I am a proud Athenian, but I have lived and worked abroad for most of my adult life. In Athens, I completed my BA (Hons) in Classical Philology, and moved to beautiful Scotland to work on my MPhil at the University of Glasgow, where I was fortunate enough to work with Alex Garvie on Homer, early Greek lyric poetry and tragedy. In 2009 I returned to Scotland, this time at the University of St. Andrews, to teach Greek literature and Classical studies for a year.
A strong desire to delve further into Greek Literature and Religion brought me to the University of Exeter, where I completed a PhD thesis on the concept and the context of divine epiphany in Greek literature and culture under the guidance of Richard Seaford. After the completion of the thesis and inspired by Stephen Mitchell's work on Greek and Roman epigraphy, I joined the British Institute of Archaeology in Ankara as a research fellow to work further on my 'epiphanic inscriptions'. The fascination with this unitque form of direct communication with the past only inscriptions can offer has never really left me.
My enthrallment with epiphanies lead me naturally to the author who claimed to have experienced a plethora of divine manifestations, Aelius Aristides and the exciting socio-cultural milieu of the second sophistic. Aelius Aristides and the unique entanglement of medicine and religion in his Hieroi logoi became my new research focus and the topic of my second monograph.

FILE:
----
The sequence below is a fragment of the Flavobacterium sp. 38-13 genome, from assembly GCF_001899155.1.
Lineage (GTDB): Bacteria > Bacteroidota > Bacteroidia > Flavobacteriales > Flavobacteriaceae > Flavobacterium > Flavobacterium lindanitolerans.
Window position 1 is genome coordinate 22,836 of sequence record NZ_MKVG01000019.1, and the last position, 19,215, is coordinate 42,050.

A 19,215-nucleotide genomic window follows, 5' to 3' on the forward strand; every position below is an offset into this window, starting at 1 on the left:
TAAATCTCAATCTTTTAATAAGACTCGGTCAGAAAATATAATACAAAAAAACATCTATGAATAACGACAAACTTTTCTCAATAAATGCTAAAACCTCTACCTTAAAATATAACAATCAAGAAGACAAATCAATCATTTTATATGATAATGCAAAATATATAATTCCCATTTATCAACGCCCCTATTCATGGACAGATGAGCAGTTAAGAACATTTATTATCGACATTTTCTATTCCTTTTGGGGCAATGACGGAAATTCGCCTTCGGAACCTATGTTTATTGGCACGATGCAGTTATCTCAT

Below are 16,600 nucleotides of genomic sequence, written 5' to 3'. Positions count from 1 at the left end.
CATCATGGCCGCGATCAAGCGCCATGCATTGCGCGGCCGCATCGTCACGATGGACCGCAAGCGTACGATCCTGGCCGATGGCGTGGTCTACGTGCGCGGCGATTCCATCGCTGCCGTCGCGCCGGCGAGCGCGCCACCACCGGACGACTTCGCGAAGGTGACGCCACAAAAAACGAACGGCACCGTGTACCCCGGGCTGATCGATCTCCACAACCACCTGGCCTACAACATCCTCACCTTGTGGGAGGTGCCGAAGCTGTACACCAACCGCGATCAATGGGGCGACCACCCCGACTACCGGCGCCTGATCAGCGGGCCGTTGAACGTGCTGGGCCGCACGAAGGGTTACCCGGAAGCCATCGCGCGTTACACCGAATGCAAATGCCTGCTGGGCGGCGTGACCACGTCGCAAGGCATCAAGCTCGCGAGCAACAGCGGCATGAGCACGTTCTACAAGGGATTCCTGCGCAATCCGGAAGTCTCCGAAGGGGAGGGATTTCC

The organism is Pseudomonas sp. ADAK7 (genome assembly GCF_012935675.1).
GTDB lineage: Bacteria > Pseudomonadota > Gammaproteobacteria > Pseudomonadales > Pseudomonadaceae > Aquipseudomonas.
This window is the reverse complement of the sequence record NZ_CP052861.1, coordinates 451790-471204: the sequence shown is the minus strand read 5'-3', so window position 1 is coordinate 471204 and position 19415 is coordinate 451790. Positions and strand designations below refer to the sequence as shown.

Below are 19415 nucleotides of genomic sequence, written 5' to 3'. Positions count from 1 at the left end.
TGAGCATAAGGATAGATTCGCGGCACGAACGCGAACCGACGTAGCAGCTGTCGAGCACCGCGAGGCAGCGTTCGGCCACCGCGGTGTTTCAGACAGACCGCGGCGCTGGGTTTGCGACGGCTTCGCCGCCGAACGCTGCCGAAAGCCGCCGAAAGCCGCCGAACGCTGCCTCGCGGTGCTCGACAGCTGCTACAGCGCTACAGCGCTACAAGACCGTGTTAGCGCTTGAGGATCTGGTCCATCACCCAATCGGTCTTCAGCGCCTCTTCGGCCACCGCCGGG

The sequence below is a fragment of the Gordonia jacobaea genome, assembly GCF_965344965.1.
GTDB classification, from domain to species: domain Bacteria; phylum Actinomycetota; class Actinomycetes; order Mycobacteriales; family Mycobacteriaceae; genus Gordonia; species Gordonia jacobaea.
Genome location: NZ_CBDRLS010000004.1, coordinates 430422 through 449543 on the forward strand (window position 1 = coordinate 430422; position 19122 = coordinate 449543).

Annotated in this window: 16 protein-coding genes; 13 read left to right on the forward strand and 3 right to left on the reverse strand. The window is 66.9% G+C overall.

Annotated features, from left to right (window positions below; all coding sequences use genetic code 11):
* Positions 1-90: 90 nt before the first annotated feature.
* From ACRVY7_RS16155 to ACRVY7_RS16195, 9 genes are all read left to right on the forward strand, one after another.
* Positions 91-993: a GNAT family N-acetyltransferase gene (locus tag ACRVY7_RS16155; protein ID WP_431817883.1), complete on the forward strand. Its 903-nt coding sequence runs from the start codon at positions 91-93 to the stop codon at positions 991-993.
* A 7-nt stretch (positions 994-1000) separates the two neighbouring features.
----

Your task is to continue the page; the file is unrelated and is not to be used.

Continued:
A research fellowship with the Alexander von Humboldt Stiftung funded research project 'Medicine of the Mind-Philosophy of the Body' in Berlin allowed me to explore the medical aspects of Aristides' Hieroi Logoi under the direction of Philip van der Eijk; while working as a research assistant at the European Research Council funded project ‘Lived Ancient Religion’ at the Max-Weber Kolleg in Erfurt and under the expert guidance of Jörg Rüpke, Richard Gordon and Rubina Raja, I was able to focus more on the religious aspects of the Hieroi Logoi.
I joined the ACE team (Archaeology, Classics and Egyptology) at Liverpool in October 2016, where I teach and continue my research on the intersections of Greek literature, ancient history of medicine and Greek and Roman religion.
It goes without saying that I would be thrilled to work with postgraduate students in any of the aforementioned research fields.